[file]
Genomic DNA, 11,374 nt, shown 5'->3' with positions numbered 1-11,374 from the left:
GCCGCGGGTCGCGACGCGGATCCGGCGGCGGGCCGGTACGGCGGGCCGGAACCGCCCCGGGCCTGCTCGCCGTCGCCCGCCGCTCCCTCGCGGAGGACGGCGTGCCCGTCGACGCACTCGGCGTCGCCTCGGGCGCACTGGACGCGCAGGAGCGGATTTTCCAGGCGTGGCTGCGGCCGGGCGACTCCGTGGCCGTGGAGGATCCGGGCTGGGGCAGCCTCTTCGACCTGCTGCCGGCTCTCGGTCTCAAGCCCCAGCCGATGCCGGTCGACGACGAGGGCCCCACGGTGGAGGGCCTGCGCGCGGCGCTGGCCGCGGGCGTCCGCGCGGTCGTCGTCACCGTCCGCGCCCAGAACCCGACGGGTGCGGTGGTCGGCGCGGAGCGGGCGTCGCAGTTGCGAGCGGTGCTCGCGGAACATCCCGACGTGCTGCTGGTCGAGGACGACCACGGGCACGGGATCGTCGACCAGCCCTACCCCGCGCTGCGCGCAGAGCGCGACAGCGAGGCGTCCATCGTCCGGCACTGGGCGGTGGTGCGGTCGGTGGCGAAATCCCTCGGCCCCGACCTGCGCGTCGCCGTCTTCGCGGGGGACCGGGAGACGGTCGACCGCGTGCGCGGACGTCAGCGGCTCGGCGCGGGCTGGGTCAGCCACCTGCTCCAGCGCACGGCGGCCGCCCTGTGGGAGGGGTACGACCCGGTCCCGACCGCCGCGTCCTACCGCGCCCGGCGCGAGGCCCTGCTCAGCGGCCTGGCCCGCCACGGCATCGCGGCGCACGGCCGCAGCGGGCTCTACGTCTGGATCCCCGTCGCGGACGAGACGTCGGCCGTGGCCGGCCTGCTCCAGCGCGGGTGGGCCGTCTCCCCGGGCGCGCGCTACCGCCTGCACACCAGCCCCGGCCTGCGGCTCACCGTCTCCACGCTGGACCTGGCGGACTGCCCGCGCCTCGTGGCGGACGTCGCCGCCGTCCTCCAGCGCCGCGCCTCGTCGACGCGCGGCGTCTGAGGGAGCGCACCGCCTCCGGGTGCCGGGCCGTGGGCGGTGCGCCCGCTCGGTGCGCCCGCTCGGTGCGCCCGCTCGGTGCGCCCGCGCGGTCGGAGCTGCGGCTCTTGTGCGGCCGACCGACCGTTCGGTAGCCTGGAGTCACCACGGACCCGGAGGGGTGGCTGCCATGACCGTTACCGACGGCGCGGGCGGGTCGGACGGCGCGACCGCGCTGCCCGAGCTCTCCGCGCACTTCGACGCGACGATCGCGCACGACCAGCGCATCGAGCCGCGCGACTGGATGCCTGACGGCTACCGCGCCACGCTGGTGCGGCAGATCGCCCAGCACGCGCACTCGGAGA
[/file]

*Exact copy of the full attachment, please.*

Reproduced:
Genomic DNA, 11,374 nt, shown 5'->3' with positions numbered 1-11,374 from the left:
GCCGCGGGTCGCGACGCGGATCCGGCGGCGGGCCGGTACGGCGGGCCGGAACCGCCCCGGGCCTGCTCGCCGTCGCCCGCCGCTCCCTCGCGGAGGACGGCGTGCCCGTCGACGCACTCGGCGTCGCCTCGGGCGCACTGGACGCGCAGGAGCGGATTTTCCAGGCGTGGCTGCGGCCGGGCGACTCCGTGGCCGTGGAGGATCCGGGCTGGGGCAGCCTCTTCGACCTGCTGCCGGCTCTCGGTCTCAAGCCCCAGCCGATGCCGGTCGACGACGAGGGCCCCACGGTGGAGGGCCTGCGCGCGGCGCTGGCCGCGGGCGTCCGCGCGGTCGTCGTCACCGTCCGCGCCCAGAACCCGACGGGTGCGGTGGTCGGCGCGGAGCGGGCGTCGCAGTTGCGAGCGGTGCTCGCGGAACATCCCGACGTGCTGCTGGTCGAGGACGACCACGGGCACGGGATCGTCGACCAGCCCTACCCCGCGCTGCGCGCAGAGCGCGACAGCGAGGCGTCCATCGTCCGGCACTGGGCGGTGGTGCGGTCGGTGGCGAAATCCCTCGGCCCCGACCTGCGCGTCGCCGTCTTCGCGGGGGACCGGGAGACGGTCGACCGCGTGCGCGGACGTCAGCGGCTCGGCGCGGGCTGGGTCAGCCACCTGCTCCAGCGCACGGCGGCCGCCCTGTGGGAGGGGTACGACCCGGTCCCGACCGCCGCGTCCTACCGCGCCCGGCGCGAGGCCCTGCTCAGCGGCCTGGCCCGCCACGGCATCGCGGCGCACGGCCGCAGCGGGCTCTACGTCTGGATCCCCGTCGCGGACGAGACGTCGGCCGTGGCCGGCCTGCTCCAGCGCGGGTGGGCCGTCTCCCCGGGCGCGCGCTACCGCCTGCACACCAGCCCCGGCCTGCGGCTCACCGTCTCCACGCTGGACCTGGCGGACTGCCCGCGCCTCGTGGCGGACGTCGCCGCCGTCCTCCAGCGCCGCGCCTCGTCGACGCGCGGCGTCTGAGGGAGCGCACCGCCTCCGGGTGCCGGGCCGTGGGCGGTGCGCCCGCTCGGTGCGCCCGCTCGGTGCGCCCGCTCGGTGCGCCCGCGCGGTCGGAGCTGCGGCTCTTGTGCGGCCGACCGACCGTTCGGTAGCCTGGAGTCACCACGGACCCGGAGGGGTGGCTGCCATGACCGTTACCGACGGCGCGGGCGGGTCGGACGGCGCGACCGCGCTGCCCGAGCTCTCCGCGCACTTCGACGCGACGATCGCGCACGACCAGCGCATCGAGCCGCGCGACTGGATGCCTGACGGCTACCGCGCCACGCTGGTGCGGCAGATCGCCCAGCACGCGCACTCGGAGA